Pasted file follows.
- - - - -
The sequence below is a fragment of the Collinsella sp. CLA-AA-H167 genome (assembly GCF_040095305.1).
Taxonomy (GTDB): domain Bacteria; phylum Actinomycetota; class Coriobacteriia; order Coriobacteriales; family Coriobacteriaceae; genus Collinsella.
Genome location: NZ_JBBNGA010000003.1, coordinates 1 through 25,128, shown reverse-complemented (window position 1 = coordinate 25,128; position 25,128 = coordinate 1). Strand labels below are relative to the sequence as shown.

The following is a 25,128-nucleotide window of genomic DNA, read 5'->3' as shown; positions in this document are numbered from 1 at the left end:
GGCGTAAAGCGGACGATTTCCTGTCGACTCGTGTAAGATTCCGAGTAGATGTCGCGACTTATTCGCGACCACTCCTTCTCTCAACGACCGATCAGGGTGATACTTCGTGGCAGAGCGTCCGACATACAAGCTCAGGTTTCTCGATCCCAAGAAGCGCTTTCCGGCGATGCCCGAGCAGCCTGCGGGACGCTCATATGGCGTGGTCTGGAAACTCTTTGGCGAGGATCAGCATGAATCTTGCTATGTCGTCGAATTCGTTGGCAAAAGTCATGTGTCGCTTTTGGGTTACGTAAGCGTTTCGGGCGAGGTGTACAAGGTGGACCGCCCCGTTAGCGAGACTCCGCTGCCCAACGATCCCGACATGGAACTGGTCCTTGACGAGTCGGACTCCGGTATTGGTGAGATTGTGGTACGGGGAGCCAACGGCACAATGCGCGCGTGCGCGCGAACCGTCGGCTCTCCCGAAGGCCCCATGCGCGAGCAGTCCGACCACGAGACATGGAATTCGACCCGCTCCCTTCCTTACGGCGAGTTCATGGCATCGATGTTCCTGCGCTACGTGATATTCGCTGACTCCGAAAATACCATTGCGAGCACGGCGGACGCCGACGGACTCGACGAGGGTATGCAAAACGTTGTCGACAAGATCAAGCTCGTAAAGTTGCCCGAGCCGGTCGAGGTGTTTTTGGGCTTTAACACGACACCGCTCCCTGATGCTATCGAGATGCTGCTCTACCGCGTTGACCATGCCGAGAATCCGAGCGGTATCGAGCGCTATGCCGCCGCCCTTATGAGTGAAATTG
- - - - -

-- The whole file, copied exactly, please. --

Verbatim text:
The sequence below is a fragment of the Collinsella sp. CLA-AA-H167 genome (assembly GCF_040095305.1).
Taxonomy (GTDB): domain Bacteria; phylum Actinomycetota; class Coriobacteriia; order Coriobacteriales; family Coriobacteriaceae; genus Collinsella.
Genome location: NZ_JBBNGA010000003.1, coordinates 1 through 25,128, shown reverse-complemented (window position 1 = coordinate 25,128; position 25,128 = coordinate 1). Strand labels below are relative to the sequence as shown.

The following is a 25,128-nucleotide window of genomic DNA, read 5'->3' as shown; positions in this document are numbered from 1 at the left end:
GGCGTAAAGCGGACGATTTCCTGTCGACTCGTGTAAGATTCCGAGTAGATGTCGCGACTTATTCGCGACCACTCCTTCTCTCAACGACCGATCAGGGTGATACTTCGTGGCAGAGCGTCCGACATACAAGCTCAGGTTTCTCGATCCCAAGAAGCGCTTTCCGGCGATGCCCGAGCAGCCTGCGGGACGCTCATATGGCGTGGTCTGGAAACTCTTTGGCGAGGATCAGCATGAATCTTGCTATGTCGTCGAATTCGTTGGCAAAAGTCATGTGTCGCTTTTGGGTTACGTAAGCGTTTCGGGCGAGGTGTACAAGGTGGACCGCCCCGTTAGCGAGACTCCGCTGCCCAACGATCCCGACATGGAACTGGTCCTTGACGAGTCGGACTCCGGTATTGGTGAGATTGTGGTACGGGGAGCCAACGGCACAATGCGCGCGTGCGCGCGAACCGTCGGCTCTCCCGAAGGCCCCATGCGCGAGCAGTCCGACCACGAGACATGGAATTCGACCCGCTCCCTTCCTTACGGCGAGTTCATGGCATCGATGTTCCTGCGCTACGTGATATTCGCTGACTCCGAAAATACCATTGCGAGCACGGCGGACGCCGACGGACTCGACGAGGGTATGCAAAACGTTGTCGACAAGATCAAGCTCGTAAAGTTGCCCGAGCCGGTCGAGGTGTTTTTGGGCTTTAACACGACACCGCTCCCTGATGCTATCGAGATGCTGCTCTACCGCGTTGACCATGCCGAGAATCCGAGCGGTATCGAGCGCTATGCCGCCGCCCTTATGAGTGAAATTG